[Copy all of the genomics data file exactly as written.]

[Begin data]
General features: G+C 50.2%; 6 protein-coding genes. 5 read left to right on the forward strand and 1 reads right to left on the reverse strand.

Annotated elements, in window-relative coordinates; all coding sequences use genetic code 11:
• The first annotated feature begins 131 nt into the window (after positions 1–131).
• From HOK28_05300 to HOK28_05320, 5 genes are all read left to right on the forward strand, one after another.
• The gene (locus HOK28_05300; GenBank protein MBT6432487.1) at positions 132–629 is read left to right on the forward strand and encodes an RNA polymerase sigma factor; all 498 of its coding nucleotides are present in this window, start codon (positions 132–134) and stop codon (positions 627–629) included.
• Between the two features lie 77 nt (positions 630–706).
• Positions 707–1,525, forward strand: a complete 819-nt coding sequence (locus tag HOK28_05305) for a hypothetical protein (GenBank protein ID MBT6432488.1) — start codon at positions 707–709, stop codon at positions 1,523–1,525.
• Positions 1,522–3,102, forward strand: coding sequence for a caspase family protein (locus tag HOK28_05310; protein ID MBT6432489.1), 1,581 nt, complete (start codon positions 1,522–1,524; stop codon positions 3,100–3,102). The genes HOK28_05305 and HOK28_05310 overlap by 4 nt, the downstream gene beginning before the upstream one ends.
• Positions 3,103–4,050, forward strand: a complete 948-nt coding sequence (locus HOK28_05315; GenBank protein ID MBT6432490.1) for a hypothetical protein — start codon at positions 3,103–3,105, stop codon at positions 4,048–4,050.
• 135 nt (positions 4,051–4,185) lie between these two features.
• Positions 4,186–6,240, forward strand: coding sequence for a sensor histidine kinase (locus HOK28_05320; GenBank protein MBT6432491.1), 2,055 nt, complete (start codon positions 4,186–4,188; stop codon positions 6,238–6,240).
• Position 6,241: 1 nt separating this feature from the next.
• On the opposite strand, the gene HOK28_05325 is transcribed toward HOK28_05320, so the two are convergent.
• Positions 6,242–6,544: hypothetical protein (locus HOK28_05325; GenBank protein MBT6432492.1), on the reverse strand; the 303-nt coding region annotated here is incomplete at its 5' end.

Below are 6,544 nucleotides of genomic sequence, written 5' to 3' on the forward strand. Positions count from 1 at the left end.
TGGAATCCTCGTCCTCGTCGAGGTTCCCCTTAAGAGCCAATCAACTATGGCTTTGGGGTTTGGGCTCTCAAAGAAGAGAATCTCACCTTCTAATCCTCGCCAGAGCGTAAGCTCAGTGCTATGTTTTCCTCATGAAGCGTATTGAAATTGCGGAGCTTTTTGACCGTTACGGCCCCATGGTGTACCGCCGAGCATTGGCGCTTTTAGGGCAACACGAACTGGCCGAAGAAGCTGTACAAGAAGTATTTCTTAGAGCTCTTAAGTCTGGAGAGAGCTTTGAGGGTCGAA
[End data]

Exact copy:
General features: G+C 50.2%; 6 protein-coding genes. 5 read left to right on the forward strand and 1 reads right to left on the reverse strand.

Annotated elements, in window-relative coordinates; all coding sequences use genetic code 11:
• The first annotated feature begins 131 nt into the window (after positions 1–131).
• From HOK28_05300 to HOK28_05320, 5 genes are all read left to right on the forward strand, one after another.
• The gene (locus HOK28_05300; GenBank protein MBT6432487.1) at positions 132–629 is read left to right on the forward strand and encodes an RNA polymerase sigma factor; all 498 of its coding nucleotides are present in this window, start codon (positions 132–134) and stop codon (positions 627–629) included.
• Between the two features lie 77 nt (positions 630–706).
• Positions 707–1,525, forward strand: a complete 819-nt coding sequence (locus tag HOK28_05305) for a hypothetical protein (GenBank protein ID MBT6432488.1) — start codon at positions 707–709, stop codon at positions 1,523–1,525.
• Positions 1,522–3,102, forward strand: coding sequence for a caspase family protein (locus tag HOK28_05310; protein ID MBT6432489.1), 1,581 nt, complete (start codon positions 1,522–1,524; stop codon positions 3,100–3,102). The genes HOK28_05305 and HOK28_05310 overlap by 4 nt, the downstream gene beginning before the upstream one ends.
• Positions 3,103–4,050, forward strand: a complete 948-nt coding sequence (locus HOK28_05315; GenBank protein ID MBT6432490.1) for a hypothetical protein — start codon at positions 3,103–3,105, stop codon at positions 4,048–4,050.
• 135 nt (positions 4,051–4,185) lie between these two features.
• Positions 4,186–6,240, forward strand: coding sequence for a sensor histidine kinase (locus HOK28_05320; GenBank protein MBT6432491.1), 2,055 nt, complete (start codon positions 4,186–4,188; stop codon positions 6,238–6,240).
• Position 6,241: 1 nt separating this feature from the next.
• On the opposite strand, the gene HOK28_05325 is transcribed toward HOK28_05320, so the two are convergent.
• Positions 6,242–6,544: hypothetical protein (locus HOK28_05325; GenBank protein MBT6432492.1), on the reverse strand; the 303-nt coding region annotated here is incomplete at its 5' end.

Below are 6,544 nucleotides of genomic sequence, written 5' to 3' on the forward strand. Positions count from 1 at the left end.
TGGAATCCTCGTCCTCGTCGAGGTTCCCCTTAAGAGCCAATCAACTATGGCTTTGGGGTTTGGGCTCTCAAAGAAGAGAATCTCACCTTCTAATCCTCGCCAGAGCGTAAGCTCAGTGCTATGTTTTCCTCATGAAGCGTATTGAAATTGCGGAGCTTTTTGACCGTTACGGCCCCATGGTGTACCGCCGAGCATTGGCGCTTTTAGGGCAACACGAACTGGCCGAAGAAGCTGTACAAGAAGTATTTCTTAGAGCTCTTAAGTCTGGAGAGAGCTTTGAGGGTCGAA